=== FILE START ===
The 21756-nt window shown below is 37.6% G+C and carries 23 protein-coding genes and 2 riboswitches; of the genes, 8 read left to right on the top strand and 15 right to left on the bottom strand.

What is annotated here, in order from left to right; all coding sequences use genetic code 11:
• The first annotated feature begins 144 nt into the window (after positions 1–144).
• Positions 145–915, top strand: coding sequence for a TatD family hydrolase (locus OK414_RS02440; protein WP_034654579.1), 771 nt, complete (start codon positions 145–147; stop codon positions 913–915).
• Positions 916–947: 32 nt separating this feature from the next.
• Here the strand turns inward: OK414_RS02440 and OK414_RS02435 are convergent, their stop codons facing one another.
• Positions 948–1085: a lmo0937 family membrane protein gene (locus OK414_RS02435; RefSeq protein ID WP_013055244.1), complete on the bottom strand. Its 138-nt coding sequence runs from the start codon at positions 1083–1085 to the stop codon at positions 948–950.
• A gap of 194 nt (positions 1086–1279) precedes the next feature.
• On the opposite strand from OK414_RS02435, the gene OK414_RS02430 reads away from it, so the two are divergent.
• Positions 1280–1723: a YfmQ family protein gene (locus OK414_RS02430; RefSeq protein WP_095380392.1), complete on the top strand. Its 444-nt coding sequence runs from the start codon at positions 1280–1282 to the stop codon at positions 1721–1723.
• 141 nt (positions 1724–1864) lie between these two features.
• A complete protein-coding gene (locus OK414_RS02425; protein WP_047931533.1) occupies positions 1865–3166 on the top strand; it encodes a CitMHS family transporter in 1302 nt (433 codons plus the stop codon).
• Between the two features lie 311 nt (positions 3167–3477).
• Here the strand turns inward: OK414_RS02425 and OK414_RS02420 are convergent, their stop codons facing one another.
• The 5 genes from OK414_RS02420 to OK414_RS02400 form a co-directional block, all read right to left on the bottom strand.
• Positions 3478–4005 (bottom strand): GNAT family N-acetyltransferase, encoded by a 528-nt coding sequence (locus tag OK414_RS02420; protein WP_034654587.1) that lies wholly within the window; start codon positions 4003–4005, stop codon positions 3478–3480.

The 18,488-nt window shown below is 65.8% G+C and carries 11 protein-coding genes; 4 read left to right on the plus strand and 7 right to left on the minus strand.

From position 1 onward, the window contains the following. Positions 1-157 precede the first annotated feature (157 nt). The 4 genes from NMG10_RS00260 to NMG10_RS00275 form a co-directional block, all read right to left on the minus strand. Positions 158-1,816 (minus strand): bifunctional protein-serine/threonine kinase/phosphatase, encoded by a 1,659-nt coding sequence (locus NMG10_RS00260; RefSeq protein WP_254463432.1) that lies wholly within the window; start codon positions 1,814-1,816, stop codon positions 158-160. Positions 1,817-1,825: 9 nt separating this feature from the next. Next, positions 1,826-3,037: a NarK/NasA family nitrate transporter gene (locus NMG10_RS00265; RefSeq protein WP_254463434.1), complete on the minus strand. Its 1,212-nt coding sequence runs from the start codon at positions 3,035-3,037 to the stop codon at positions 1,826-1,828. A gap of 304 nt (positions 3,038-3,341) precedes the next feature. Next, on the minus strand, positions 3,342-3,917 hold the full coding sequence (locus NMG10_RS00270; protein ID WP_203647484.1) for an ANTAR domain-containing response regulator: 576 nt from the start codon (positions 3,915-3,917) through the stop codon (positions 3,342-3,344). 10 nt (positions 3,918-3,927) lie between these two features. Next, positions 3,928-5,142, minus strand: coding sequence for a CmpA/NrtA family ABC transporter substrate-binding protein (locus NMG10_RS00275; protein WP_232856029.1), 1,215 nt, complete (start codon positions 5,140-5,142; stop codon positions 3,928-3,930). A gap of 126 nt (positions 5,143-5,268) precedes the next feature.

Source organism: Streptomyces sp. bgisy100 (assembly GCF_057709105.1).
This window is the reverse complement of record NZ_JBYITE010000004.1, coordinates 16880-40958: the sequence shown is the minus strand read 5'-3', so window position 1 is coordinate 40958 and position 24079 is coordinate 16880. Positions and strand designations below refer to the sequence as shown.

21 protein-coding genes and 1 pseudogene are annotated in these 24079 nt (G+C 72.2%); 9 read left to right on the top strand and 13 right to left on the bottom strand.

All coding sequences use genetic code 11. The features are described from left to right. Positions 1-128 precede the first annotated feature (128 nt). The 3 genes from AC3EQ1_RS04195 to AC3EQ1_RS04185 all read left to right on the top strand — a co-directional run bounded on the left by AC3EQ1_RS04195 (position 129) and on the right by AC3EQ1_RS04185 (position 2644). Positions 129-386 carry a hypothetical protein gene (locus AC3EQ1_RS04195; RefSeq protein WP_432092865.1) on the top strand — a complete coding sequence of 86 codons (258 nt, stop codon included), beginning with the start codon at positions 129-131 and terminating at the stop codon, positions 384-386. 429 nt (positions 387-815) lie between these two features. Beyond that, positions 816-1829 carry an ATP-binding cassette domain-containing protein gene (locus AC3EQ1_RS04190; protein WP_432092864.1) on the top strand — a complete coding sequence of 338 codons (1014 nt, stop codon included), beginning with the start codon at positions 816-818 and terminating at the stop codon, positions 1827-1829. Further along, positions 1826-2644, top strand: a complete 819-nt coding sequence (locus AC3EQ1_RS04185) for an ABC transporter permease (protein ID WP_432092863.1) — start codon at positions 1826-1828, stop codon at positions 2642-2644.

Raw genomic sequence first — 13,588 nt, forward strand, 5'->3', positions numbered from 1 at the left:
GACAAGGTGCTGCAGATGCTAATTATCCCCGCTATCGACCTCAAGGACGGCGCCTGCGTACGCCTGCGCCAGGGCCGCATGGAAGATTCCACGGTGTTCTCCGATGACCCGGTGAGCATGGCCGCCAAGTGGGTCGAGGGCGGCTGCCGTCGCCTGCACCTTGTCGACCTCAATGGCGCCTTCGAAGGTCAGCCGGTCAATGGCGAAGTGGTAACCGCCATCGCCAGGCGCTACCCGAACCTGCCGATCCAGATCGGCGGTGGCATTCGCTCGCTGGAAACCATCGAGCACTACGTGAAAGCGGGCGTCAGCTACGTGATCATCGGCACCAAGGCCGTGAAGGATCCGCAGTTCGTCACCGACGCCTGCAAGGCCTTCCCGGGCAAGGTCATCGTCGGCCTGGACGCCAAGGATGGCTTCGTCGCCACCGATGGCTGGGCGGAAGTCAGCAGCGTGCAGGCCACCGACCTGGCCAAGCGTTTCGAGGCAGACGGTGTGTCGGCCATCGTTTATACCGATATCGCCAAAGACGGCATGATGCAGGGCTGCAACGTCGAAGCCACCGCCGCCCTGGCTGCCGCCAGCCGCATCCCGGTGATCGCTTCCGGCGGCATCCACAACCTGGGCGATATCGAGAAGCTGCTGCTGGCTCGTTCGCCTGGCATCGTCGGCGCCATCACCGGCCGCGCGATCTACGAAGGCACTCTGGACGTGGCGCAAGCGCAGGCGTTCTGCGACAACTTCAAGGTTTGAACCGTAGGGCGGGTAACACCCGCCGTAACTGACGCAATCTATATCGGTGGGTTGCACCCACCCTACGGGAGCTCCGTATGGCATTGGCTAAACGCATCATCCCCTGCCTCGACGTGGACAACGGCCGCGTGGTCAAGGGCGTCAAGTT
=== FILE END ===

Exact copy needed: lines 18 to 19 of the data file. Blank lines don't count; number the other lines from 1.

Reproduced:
From position 1 onward, the window contains the following. Positions 1-157 precede the first annotated feature (157 nt). The 4 genes from NMG10_RS00260 to NMG10_RS00275 form a co-directional block, all read right to left on the minus strand. Positions 158-1,816 (minus strand): bifunctional protein-serine/threonine kinase/phosphatase, encoded by a 1,659-nt coding sequence (locus NMG10_RS00260; RefSeq protein WP_254463432.1) that lies wholly within the window; start codon positions 1,814-1,816, stop codon positions 158-160. Positions 1,817-1,825: 9 nt separating this feature from the next. Next, positions 1,826-3,037: a NarK/NasA family nitrate transporter gene (locus NMG10_RS00265; RefSeq protein WP_254463434.1), complete on the minus strand. Its 1,212-nt coding sequence runs from the start codon at positions 3,035-3,037 to the stop codon at positions 1,826-1,828. A gap of 304 nt (positions 3,038-3,341) precedes the next feature. Next, on the minus strand, positions 3,342-3,917 hold the full coding sequence (locus NMG10_RS00270; protein ID WP_203647484.1) for an ANTAR domain-containing response regulator: 576 nt from the start codon (positions 3,915-3,917) through the stop codon (positions 3,342-3,344). 10 nt (positions 3,918-3,927) lie between these two features. Next, positions 3,928-5,142, minus strand: coding sequence for a CmpA/NrtA family ABC transporter substrate-binding protein (locus NMG10_RS00275; protein WP_232856029.1), 1,215 nt, complete (start codon positions 5,140-5,142; stop codon positions 3,928-3,930). A gap of 126 nt (positions 5,143-5,268) precedes the next feature.

Source organism: Streptomyces sp. bgisy100 (assembly GCF_057709105.1).